I've just put up a new version of my forthcoming Stanford Law Review article on the subject; it has two whole new sections, on the Establishment Clause and on state Religious Freedom Restoration Acts. The issue, as before, is whether the government may limit a subsidy to groups that don't discriminate based on various criteria, given that the groups may have a constitutional right to so discriminate (in the wake of Boy Scouts v. Dale). I think the answer is "yes"; I'm not a big fan of the antidiscrimination rules involved, but it seems to me they are indeed constitutional, even when applied to ideological groups that have ideological reasons to discriminate based on religion, sexual orientation, sex, race, ethnicity, and the like. Interestingly, the strongest argument for exemptions for those rules comes not under the First Amendment, but under state Religious Freedom Restoration Acts (see Part VI of the article).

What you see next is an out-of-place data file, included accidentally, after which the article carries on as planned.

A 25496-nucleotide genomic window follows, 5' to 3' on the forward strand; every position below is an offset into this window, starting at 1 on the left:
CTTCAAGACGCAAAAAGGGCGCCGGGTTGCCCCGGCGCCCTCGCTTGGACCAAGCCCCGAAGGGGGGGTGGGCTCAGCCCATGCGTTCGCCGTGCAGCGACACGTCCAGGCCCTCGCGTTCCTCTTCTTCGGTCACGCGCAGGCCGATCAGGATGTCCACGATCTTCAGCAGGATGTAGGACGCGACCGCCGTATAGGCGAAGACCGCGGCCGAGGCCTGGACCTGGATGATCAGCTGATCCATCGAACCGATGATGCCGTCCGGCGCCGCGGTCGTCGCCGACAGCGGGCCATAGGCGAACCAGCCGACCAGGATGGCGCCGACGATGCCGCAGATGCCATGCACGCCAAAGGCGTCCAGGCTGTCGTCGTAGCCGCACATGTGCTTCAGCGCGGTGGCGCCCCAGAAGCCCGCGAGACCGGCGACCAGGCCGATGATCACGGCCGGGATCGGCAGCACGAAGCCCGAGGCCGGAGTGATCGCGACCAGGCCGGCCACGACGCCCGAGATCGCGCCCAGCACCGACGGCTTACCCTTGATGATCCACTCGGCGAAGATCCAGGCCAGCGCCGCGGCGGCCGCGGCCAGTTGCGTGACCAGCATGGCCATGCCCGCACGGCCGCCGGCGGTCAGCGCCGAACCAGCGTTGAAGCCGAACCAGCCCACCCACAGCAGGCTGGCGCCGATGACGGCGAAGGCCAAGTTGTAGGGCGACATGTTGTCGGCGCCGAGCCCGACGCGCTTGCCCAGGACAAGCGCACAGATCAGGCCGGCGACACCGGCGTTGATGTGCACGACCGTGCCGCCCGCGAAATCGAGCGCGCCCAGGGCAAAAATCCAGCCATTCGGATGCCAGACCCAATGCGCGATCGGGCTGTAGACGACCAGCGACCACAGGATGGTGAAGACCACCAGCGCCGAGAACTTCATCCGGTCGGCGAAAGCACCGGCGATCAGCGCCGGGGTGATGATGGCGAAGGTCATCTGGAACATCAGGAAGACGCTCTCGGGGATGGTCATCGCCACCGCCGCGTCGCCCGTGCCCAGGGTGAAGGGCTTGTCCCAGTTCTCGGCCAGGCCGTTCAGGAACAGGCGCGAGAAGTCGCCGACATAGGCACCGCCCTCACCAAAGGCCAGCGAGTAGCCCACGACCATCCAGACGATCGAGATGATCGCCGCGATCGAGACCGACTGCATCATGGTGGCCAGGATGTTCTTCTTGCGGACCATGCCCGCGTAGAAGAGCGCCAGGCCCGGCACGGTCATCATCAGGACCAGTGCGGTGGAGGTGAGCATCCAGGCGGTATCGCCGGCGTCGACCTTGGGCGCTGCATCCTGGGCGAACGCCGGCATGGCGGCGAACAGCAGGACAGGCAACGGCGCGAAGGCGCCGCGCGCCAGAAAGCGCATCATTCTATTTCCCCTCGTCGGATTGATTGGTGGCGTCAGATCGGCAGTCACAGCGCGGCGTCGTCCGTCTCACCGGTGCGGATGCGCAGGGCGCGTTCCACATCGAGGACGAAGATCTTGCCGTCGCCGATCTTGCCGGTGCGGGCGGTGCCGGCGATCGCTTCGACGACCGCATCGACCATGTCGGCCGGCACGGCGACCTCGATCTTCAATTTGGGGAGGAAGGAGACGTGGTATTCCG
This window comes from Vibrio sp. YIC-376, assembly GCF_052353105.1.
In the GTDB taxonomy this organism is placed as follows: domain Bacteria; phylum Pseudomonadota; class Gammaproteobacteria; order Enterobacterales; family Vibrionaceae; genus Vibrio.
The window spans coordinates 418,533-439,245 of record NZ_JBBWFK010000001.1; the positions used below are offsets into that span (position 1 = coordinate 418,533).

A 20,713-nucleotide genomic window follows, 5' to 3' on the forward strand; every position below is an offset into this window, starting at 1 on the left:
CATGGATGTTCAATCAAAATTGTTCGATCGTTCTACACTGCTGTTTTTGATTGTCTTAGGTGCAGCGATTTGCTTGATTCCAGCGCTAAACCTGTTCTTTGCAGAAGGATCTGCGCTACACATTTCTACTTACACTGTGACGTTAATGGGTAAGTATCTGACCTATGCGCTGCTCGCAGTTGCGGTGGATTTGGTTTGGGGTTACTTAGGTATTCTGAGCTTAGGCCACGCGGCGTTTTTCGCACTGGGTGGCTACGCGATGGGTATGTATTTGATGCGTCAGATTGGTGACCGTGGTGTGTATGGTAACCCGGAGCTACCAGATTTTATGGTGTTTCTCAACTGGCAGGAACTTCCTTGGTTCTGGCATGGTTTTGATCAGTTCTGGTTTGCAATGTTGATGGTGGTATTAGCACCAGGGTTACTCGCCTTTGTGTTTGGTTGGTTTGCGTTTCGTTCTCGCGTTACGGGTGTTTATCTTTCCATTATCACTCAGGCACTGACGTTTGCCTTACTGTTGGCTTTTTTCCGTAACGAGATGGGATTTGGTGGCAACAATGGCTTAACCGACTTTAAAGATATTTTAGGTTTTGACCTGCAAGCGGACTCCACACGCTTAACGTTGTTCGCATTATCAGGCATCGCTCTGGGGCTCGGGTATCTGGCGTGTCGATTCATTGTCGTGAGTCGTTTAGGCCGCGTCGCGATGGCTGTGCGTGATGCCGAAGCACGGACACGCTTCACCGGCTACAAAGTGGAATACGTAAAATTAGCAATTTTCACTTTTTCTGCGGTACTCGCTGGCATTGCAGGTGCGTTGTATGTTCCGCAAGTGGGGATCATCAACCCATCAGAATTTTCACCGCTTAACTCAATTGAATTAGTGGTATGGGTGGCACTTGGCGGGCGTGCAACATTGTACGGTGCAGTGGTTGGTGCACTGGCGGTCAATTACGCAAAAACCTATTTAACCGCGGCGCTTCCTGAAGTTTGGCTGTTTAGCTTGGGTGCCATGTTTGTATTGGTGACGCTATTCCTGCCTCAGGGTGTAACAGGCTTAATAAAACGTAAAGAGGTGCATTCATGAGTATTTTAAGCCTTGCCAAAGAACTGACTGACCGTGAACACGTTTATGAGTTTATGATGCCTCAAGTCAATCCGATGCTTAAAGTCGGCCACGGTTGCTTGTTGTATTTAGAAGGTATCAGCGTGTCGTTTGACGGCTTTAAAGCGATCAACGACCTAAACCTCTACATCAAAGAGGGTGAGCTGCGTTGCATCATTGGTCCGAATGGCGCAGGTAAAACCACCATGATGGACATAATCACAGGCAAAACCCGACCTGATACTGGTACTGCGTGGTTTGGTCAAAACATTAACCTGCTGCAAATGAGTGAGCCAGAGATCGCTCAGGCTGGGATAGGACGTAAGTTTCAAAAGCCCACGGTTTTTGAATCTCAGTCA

If you're up on the First Amendment or religious accommodation jurisprudence that touches on this subject -- and, better yet, the Court's jurisprudence on refusals to subsidize abortion, private schooling, and other constitutional rights, a jurisprudence that I rely on heavily in my piece -- I'd love to hear your views. I should say (realizing that beggars can't be choosers) that while there are lots of interesting broad philosophical issues that my topic touches on, I would prefer to get comments from people who have read (or at least skimmed) the paper, and who are up on the somewhat technical legal doctrines that the paper relies on.